Therefore, the model described the water loss process adequately as shown by the R2 and by the good agreement between observed and predicted mass of grapes (Figure 2a). The normal distribution of the residuals (Figure 2b) was quantified by the Kolgomorov-Smirnov test (d = 0.086), indicating that the trend was not biased. The observed versus predicted plot (Figure 2c) indicates that the residuals are very close to the expected normal value.

3.3 Validation experiments

The model was validated by evaluating the model predictions for table grapes weight loss, as described in section Validation of the model. Figure 3 shows the good agreement between experimental and predicted values. Each point of the experimental data curve corresponds to the average of three samples. The weight loss of the grapes followed approximately a linear profile during the monitored period. However, the rate of the weight loss changed proportionally to the fluctuations of the refrigerator temperatures. In the first validation experiment (Figure 3a) temperature ranged from ~ 3 °C to ~ 17 °C, meanwhile in the second one (Figure 3b) temperature ranged from ~ -3 °C to ~ 18 °C.

Figure 3 Relationship between the model predictions (dotted line) and the experimental data (symbols) for changes in mass of table grapes stored at common refrigerators. The values (M) were normalized with respect to the initial weight of grapes (Mi). The non-isothermal temperature historic (continuous line) is registered in right side Y axis. First validation experiment with deviation modulus of 0.28% (a). Second validation experiment with deviation modulus of 1.10% (b).  

The goodness of fit for each validation test was determined by calculation of the mean relative percentage deviation modulus (E) as proposed by McLaughlin and O’Beirne (1999). The E values were 0.28 and 1.10% for Figure 3a and Figure 3b, respectively. Larger amplitudes in the temperature fluctuation profile, as shown by Figure 3b, seem to increase the gap between model predictions and observed data (R2 value was 0.995 and 0.577 for Figure 3a and Figure 3b, respectively).

The results above indicate that the developed model approach was adequate, confirming its predictive ability. Although previous publication has demonstrated that berries, the whole stem and grape stem parts have different dehydration kinetics (Ngcobo et al., 2013), the modelling approach presented here considers the whole cluster as homogeneous structure, setting a single constant value for the process. Therefore, this simplification made about the cluster structure appears to represent adequately the overall water loss process in dynamic temperature conditions.

3.4 Effect of cooling delays on subsequent transpiration rates

Figure 4 shows that transpiration rates (TR; g kg-1 h-1) estimated in subsequent continuous temperature treatment were not significantly influenced by prior exposure to environmental temperatures. The transpiration rates, calculated with Equation 1, for cooling delay treatments were similar to those of continuous refrigeration. Tukey test at a significance level of 0.05 indicates that does not exist significant difference among the transpiration rates of all treatments. It suggests that effects of temperature on transpiration rates are not dependent on prior events in the cold chain for this cultivar of grapes. However, delayed cooling significantly reduced the mass of the table grapes clusters in comparison with those maintained under continuous refrigeration. Consequently, the overall quality decay of grapes exposed to cooling delay was accelerated while its visual quality deteriorated rapidly, reinforcing the importance of stringent cold chain management for table grapes.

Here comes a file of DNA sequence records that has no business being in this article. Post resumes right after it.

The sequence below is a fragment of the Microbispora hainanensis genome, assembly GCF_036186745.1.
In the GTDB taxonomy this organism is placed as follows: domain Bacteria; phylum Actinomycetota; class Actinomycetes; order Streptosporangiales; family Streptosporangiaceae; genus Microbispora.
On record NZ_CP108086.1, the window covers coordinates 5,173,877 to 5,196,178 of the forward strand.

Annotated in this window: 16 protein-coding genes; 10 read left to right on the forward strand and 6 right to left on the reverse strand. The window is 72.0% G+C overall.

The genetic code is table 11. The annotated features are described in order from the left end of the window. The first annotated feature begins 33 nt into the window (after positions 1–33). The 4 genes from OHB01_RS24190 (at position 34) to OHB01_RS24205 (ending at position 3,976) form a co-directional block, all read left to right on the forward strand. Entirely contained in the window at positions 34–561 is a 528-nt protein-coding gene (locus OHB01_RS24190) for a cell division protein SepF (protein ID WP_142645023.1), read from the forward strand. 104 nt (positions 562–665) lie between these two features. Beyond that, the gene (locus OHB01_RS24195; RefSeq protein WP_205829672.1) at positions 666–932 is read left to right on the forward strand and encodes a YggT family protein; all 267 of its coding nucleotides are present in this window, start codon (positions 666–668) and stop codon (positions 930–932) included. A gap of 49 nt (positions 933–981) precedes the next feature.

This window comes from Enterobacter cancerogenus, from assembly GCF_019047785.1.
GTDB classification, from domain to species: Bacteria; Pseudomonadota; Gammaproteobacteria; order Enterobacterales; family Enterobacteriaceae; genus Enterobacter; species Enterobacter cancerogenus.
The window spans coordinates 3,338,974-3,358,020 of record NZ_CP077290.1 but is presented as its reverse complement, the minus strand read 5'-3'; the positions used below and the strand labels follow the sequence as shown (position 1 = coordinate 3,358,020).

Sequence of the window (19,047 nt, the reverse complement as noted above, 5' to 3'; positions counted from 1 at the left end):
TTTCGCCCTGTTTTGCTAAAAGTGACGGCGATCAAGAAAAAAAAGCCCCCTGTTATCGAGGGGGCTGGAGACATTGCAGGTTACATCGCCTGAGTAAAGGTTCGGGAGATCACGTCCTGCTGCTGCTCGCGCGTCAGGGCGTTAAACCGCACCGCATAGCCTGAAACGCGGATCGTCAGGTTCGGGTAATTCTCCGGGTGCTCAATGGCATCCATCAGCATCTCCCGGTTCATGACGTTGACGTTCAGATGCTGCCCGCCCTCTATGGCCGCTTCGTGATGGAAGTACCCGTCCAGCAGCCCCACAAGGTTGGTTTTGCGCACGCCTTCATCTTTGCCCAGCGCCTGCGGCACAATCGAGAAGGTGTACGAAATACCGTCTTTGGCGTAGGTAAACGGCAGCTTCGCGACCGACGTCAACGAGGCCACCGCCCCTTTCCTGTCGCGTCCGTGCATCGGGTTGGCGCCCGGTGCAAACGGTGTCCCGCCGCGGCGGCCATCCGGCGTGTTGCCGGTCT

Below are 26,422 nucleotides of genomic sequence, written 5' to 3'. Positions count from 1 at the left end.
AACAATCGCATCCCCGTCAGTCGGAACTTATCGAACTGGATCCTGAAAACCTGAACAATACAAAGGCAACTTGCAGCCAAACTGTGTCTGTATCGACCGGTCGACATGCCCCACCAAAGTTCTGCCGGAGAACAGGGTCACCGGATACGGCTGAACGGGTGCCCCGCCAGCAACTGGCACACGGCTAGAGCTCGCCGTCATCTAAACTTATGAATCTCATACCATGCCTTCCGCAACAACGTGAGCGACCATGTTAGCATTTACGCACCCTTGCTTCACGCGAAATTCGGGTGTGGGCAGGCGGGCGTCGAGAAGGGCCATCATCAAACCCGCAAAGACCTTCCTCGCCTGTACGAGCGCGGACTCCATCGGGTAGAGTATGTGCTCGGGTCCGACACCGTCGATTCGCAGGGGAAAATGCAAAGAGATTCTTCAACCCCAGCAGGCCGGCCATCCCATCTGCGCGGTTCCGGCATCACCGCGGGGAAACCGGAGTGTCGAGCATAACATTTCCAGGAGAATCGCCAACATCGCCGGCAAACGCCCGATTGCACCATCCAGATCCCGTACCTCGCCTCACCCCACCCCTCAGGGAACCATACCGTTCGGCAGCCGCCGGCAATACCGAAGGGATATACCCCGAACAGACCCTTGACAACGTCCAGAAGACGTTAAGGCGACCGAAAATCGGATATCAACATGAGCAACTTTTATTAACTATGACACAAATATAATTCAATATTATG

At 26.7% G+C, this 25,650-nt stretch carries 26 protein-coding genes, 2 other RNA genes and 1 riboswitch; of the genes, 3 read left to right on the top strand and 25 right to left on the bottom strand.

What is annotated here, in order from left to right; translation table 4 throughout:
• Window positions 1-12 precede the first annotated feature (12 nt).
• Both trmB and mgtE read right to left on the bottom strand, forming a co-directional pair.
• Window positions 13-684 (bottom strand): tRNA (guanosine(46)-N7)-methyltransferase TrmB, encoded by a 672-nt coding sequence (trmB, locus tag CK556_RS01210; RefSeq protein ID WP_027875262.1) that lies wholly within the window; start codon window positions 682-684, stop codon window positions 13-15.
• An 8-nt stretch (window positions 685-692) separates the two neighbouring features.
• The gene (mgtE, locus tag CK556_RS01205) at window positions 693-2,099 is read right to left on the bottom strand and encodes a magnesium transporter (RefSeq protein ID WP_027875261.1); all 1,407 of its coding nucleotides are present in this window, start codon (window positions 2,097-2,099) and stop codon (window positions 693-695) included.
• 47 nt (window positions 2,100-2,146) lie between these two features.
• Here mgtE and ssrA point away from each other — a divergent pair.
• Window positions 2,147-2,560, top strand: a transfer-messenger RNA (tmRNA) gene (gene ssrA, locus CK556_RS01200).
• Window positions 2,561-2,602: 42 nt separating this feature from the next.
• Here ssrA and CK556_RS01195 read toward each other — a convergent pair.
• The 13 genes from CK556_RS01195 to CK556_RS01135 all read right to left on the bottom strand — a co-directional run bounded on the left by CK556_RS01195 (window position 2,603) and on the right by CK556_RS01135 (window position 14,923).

Figure 4 Transpiration rates (TR; g h-1 kg-1) and normalized weight with respect to the initial weight (M/Mi) of table grapes exposed to cooling delays periods (24, 48 and 72 h) and continuous refrigeration (0 h). Each point of the curve (symbols) corresponds to the average of three samples. Standard deviations are shown in error bars. 

These presented results indicate that the modified equation Equation 4 has potential to describe the influence of temperature perturbation during postharvest handling. Thus, this model can be used to estimate the weight loss as consequence of interruptions in the cold chain, as well as to minimize losses during the logistical operations. This study is, to the best of our knowledge, pioneer to measure weight loss curves for table grapes from cooling delay treatments.

4 Conclusion

Transpiration rates of table grapes packed in PET punnets were found to be in the range of 0.104 to 0.201 g kg-1 h-1. A mathematical model developed on the basis of Fick’s law of diffusion considering the effect of temperature and RH, yielded adequate description of mass loss of table grapes during storage at different combinations of temperature and RH. A modification in the model was proposed and tested for non-isothermal conditions situations. The results obtained in the validation experiments indicate that the model can provide satisfactory predictions for table grapes weight loss, and describe adequately the fruit behavior in variable temperature and RH conditions. A proposed study for the subsequent transpiration rates for table grapes submitted to cooling delays revealed that the temperature dependency of the weight loss was not associated to prior events in the cold chain, in this case the exposure to unfavorable temperatures. These results reinforce that the proposed model has the capacity to describe the influence of temperature perturbation during postharvest chain. Therefore, the model approach is useful to understand the evolution of water loss of table grapes with temperature, RH, and time.

Practical Application: Proposed water loss model was able to estimate changes in mass of grapes related to storage conditions.


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Received: March 15, 2017; Accepted: July 13, 2017